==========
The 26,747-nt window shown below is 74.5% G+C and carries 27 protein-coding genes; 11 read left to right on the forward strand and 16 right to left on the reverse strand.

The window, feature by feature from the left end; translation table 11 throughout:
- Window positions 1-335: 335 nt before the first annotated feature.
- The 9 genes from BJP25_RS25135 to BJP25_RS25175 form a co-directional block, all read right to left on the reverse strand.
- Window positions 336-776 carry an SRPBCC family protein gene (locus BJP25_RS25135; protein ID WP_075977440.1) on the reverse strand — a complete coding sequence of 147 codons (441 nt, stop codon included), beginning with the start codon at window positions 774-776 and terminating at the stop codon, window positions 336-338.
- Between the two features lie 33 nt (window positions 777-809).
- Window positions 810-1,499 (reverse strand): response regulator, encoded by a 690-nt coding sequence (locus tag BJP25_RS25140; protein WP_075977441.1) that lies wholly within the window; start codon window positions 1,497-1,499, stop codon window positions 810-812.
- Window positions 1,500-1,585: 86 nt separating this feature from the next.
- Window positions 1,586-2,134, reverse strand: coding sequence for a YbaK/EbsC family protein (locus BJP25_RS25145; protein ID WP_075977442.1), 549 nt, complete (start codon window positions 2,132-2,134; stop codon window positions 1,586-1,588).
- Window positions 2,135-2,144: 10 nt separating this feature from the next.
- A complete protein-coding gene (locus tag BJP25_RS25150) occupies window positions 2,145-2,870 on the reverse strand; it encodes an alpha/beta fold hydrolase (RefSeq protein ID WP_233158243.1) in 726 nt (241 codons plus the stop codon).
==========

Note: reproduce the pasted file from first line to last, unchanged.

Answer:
The 26,747-nt window shown below is 74.5% G+C and carries 27 protein-coding genes; 11 read left to right on the forward strand and 16 right to left on the reverse strand.

The window, feature by feature from the left end; translation table 11 throughout:
- Window positions 1-335: 335 nt before the first annotated feature.
- The 9 genes from BJP25_RS25135 to BJP25_RS25175 form a co-directional block, all read right to left on the reverse strand.
- Window positions 336-776 carry an SRPBCC family protein gene (locus BJP25_RS25135; protein ID WP_075977440.1) on the reverse strand — a complete coding sequence of 147 codons (441 nt, stop codon included), beginning with the start codon at window positions 774-776 and terminating at the stop codon, window positions 336-338.
- Between the two features lie 33 nt (window positions 777-809).
- Window positions 810-1,499 (reverse strand): response regulator, encoded by a 690-nt coding sequence (locus tag BJP25_RS25140; protein WP_075977441.1) that lies wholly within the window; start codon window positions 1,497-1,499, stop codon window positions 810-812.
- Window positions 1,500-1,585: 86 nt separating this feature from the next.
- Window positions 1,586-2,134, reverse strand: coding sequence for a YbaK/EbsC family protein (locus BJP25_RS25145; protein ID WP_075977442.1), 549 nt, complete (start codon window positions 2,132-2,134; stop codon window positions 1,586-1,588).
- Window positions 2,135-2,144: 10 nt separating this feature from the next.
- A complete protein-coding gene (locus tag BJP25_RS25150) occupies window positions 2,145-2,870 on the reverse strand; it encodes an alpha/beta fold hydrolase (RefSeq protein ID WP_233158243.1) in 726 nt (241 codons plus the stop codon).